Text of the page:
Indeed, when I think back on these twenty months, the amazing thing to me is that they won’t remember it – at all. It’s been so memorable. To me it seems like I’ve poured myself into them for the last twenty months like I’ve poured myself into no one else – probably not even my lovers, for though love always desires this kind of self-giving, we adults are not so available and present to each other as children can be. And yet – after giving myself to them as I have given myself to no one else – if I died tomorrow, all my children would ever know of me, in later years, would be a void – an empty place where a father should have been.

“It goes so fast,” every older parent says to me. “You can’t believe how the time flies by.” I have to say, I haven’t experienced the acceleration of time – to me, the past twenty months have seemed to be about twenty months in length. Indeed, I feel almost the opposite: how slow, how deliberate, how graded it all seems, this process of humans growing up. When they were six months old, they were little philosophers, who wondered at everything, who saw red and stared fixedly at it, trying to discern what redness was; but then philosophy passed at nine months, and they wanted fun: they wanted levers to pull and buttons to push, they wanted adults to make funny sounds and they wanted to push around toys with wheels. Just now, in the past month, they have a new pleasure, the pleasure of words, and knowing what things are: we walk down the driveway and, “Mud!” they exclaim, or “Rock!” Their emotional intelligence also continues to grow: they console each other now, and offer each other things; but there is so much more complexity – decades more of it – awaiting us. There doesn’t seem to be anything particularly fast about the process.

But the slow pace of human growing makes it all the more suited for savoring. My mother told me this many times: “You don’t really remember your own childhood; the time you really enjoy childhood and understand it is as a parent.” In the past two weeks, I have been at times alarmed by how much time I have been spending in the blackberry patch – where they want to go pretty much all the time. But it is beautiful to be there with them: probably an economist could come tell me that since blackberries are cheap at ShopRite, I should just buy the kids a few packages of them and go do something more productive. But the economist is wrong. In fact, as I was doing it the other day, I wondered which writers would understand the importance of going out with your children to pick blackberries. Henry David Thoreau, preeminently. Vergil. Homer. Wendell Berry. Probably Dickens. But not many others. Most have had better things to do than attend to little children.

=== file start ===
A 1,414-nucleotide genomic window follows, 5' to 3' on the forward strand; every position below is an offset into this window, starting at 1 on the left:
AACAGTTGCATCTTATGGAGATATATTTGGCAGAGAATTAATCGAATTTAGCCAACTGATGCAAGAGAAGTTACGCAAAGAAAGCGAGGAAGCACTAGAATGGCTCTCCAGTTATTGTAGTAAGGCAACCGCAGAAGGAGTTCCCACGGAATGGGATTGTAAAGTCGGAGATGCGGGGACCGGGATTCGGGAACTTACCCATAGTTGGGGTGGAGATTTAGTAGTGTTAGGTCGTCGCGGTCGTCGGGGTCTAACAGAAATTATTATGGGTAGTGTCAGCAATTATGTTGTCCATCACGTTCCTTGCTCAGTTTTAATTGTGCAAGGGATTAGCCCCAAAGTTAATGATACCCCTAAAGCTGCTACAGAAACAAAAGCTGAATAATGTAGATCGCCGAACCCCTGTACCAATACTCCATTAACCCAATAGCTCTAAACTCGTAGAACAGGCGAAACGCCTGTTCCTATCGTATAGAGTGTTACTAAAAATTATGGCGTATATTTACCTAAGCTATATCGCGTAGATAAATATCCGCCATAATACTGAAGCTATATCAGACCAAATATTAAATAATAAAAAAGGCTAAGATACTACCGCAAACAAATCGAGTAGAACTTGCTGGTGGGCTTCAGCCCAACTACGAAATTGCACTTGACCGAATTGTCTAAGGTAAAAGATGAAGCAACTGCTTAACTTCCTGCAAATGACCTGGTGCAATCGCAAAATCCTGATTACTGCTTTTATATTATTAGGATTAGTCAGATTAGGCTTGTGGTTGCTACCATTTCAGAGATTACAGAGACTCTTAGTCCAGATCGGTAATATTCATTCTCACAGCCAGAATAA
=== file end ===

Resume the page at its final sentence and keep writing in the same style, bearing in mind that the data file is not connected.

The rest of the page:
At times, of course, enjoying it all is difficult. There is a lot of work, and it takes a toll. We presume the workload is quite a bit worse with twins – we certainly find having only one child to be pretty easy, in comparison. Looking at pictures of the birth just last night, Catherine shook her head and said, “We looked so much younger then – and that was only a year and a half ago!” I didn’t want to say it, but I was thinking the same thing. We both have a slightly battered look now. Mary in particular is a bad sleeper, and I find myself walking through the woods to get her to sleep (which works, but sometimes, at the end of the day, feels very burdensome). Both are still nursing, and Catherine is committed to weaning them naturally – i.e., whenever they lose interest in nursing. But that shows no sign of happening, and it has grown increasingly taxing on Catherine. I have worried more about money in the past twenty months than in the previous forty years. When I think of all the diapers changed, the putting pajamas on screaming kids, feeding them meal after meal and snack after snack, the constant effort to keep them happy and entertained and learning, the time spent teaching them manners and empathy, the broken dishes, the unexpected messes, the wailing and crying as if it was incumbent on them to mourn for all the grief of the world, the lugging them and their things, cleaning and bathing and everything else – it becomes clear to me that all of us, myself included, are living lives of the basest ingratitude toward our parents. It is an absolutely unpayable debt, and we live in complete ignorance of it until we have children ourselves.